September 17, 2010
Why There are So Few Pictures of the Attack on the Pentagon
I am currently teaching a senior seminar on photojournalism and civic culture and it should come as no surprise that we have spent some time this past week discussing the ways in which photography contributes to how we remember and memorialize the most recent day of infamy in U.S. history.
After a recent class one of my students wrote with a question, wondering why it was that there are so many pictures of firefighters at ground zero and no pictures of “the Pennsylvania flight or the DC attack.” Of course, such pictures do exist and they have had some distribution and circulation, but nevertheless the sense of the question is dead on correct: for the most part we have remembered the 9/11 attacks photographically in terms of New York City and the heroic efforts of hundreds of firefighters. The photograph above, which led off a recent slide show on 9/11 remembrance at The Big Picture offers some hints as to why.
The focal point of the photograph is the pink rose being offered by a young boy to a firefighter. The child appears to be happy, safe and secure on his fathers shoulders; but more, his pose—cast against a cloudless, bright blue sky—suggests a return of the innocence that had been purportedly erased once and for all on that fateful day, nine years ago. The dark pink rose, of course, is a symbol of gratitude and appreciation, and its significance here is enhanced by the fact that it is being offered backwards from a representative of a future generation to a representative of the earlier generation whose sacrifices made the present possible.
But that is not exactly right, as the offer of gratitude is not simply from one generation to another, but from a citizen to a representative of the state. That the citizen is cast as a pre-adolescent child is very much to the point as it prefigures the parental role of the state. And therein perhaps lies one of the reasons why the firefighter has become such an iconic representation of 9/11, as well as why we see so few pictures of the assault on the Pentagon: although no one is to blame, images of a successful sneak attack a
gainst the nation’s premiere citadel hardly inspires confidence in the ability of the state to protect its citizenry; by the same token, the New York City firefighters more than rose to the task in responding to an attack against a public site.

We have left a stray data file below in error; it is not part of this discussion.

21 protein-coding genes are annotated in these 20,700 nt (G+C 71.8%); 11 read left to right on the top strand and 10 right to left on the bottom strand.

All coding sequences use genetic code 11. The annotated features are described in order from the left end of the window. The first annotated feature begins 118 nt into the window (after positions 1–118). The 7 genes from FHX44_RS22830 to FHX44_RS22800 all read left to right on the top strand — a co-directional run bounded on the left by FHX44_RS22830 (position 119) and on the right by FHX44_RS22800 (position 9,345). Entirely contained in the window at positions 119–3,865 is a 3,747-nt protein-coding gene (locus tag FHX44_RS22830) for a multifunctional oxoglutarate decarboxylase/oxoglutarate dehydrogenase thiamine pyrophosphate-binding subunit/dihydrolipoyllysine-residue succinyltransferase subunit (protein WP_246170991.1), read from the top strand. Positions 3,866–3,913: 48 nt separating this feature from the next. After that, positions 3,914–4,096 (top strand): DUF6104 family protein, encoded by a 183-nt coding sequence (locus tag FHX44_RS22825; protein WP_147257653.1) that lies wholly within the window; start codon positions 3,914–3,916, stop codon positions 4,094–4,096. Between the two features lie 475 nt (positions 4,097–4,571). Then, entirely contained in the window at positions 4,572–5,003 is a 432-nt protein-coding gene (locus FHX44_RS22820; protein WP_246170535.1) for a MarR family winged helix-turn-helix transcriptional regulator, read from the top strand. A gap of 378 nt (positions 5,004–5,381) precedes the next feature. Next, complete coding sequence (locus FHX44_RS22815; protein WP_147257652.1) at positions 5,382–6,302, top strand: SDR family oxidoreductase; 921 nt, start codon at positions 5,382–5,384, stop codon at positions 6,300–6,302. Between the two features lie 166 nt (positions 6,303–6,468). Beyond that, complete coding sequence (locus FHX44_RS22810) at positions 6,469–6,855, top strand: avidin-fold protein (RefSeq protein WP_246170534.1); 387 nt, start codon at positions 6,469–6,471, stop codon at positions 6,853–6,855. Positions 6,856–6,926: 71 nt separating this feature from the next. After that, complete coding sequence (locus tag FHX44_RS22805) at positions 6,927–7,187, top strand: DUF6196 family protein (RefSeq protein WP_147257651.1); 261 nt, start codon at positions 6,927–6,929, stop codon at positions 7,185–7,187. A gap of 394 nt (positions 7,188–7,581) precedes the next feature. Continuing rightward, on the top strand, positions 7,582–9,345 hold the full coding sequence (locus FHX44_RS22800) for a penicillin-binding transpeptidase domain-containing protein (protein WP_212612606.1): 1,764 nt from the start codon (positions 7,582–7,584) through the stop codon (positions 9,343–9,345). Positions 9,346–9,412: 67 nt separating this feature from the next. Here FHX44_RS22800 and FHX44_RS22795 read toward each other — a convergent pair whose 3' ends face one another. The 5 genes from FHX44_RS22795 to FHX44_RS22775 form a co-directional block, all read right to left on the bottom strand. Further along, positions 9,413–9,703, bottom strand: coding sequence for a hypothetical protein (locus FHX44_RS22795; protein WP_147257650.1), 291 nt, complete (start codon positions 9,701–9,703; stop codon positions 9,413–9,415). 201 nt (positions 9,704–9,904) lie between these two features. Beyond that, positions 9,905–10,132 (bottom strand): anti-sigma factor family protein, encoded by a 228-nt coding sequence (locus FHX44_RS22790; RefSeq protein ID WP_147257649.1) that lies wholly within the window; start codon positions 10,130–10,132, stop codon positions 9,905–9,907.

But there is more going on in this photograph than an allegory of parens patria. And to see what you need to look more closely at the deep background, shot in soft focus, that blends the vivid blue sky with erection of the new tower. That the emergent tower is aligned with the child, and thus identified with a bright future is not incidental, but the bigger point is that the landscape background serves to frame the events on the ground. The effect of that framing is to redirect our remembrances of 9/11 away from a narrative of trauma and loss and towards an unreflexive and over weaning pride—one might even say hubris— in our ability to rebuild and reconstruct, a point underscored throughout the slide show (e.g., here, here, here, and here), but emphasized elsewhere as well, as with photographs such as this one of a father and son appearing to admire the construction site for the new World Trade Center.
The full implications of conflating remembrance (of the past) with rebuilding (the future) are a bit unclear, but they are also somewhat unsettling.
Emphasizing the trope of “rebuilding” no doubt draws attention to Ground Zero more than to other sites of 9/11 memory, and in that sense it might help to explain why we see so relatively few photographs from Pennsylvania or Washington D.C, where there are no easily recognizable rebuilding projects. But it should also lead us to notice a potential shift in attention away from the firefighter as hero to the construction worker, and by extension from the state to the private sector.That shift is underscored by the fact that the new tower, originally identified as “Freedom Tower,” has more recently been dubbed “One World Trade Center,” almost as if to shed its connection with the world of state politics and to locate it back in the world of capital and commerce. And what better site for that than New York City?
And so it is that the two photographs above seem to work in close tandem with one another: in the first the child must turn around awkwardly to address the firefighter who, it turns out, is barely in the frame, seemingly fading into the past and perhaps soon to be forgotten altogether, or remembered as little more than a relic of a distant time and place; in the second image, father and son comfortably cast the gaze of multiple generations ahead to the future.
It made me recall the words of George Santayana. Not just his prophecy that “Those who cannot remember the past are condemned to repeat it,” but also that “Those who speak most of progress measure it by quantity and not quality.”
Photo Credit: Chang Lee/AP Photo; Spencer Platt/Getty Images.
crossposted at No Caption Needed.
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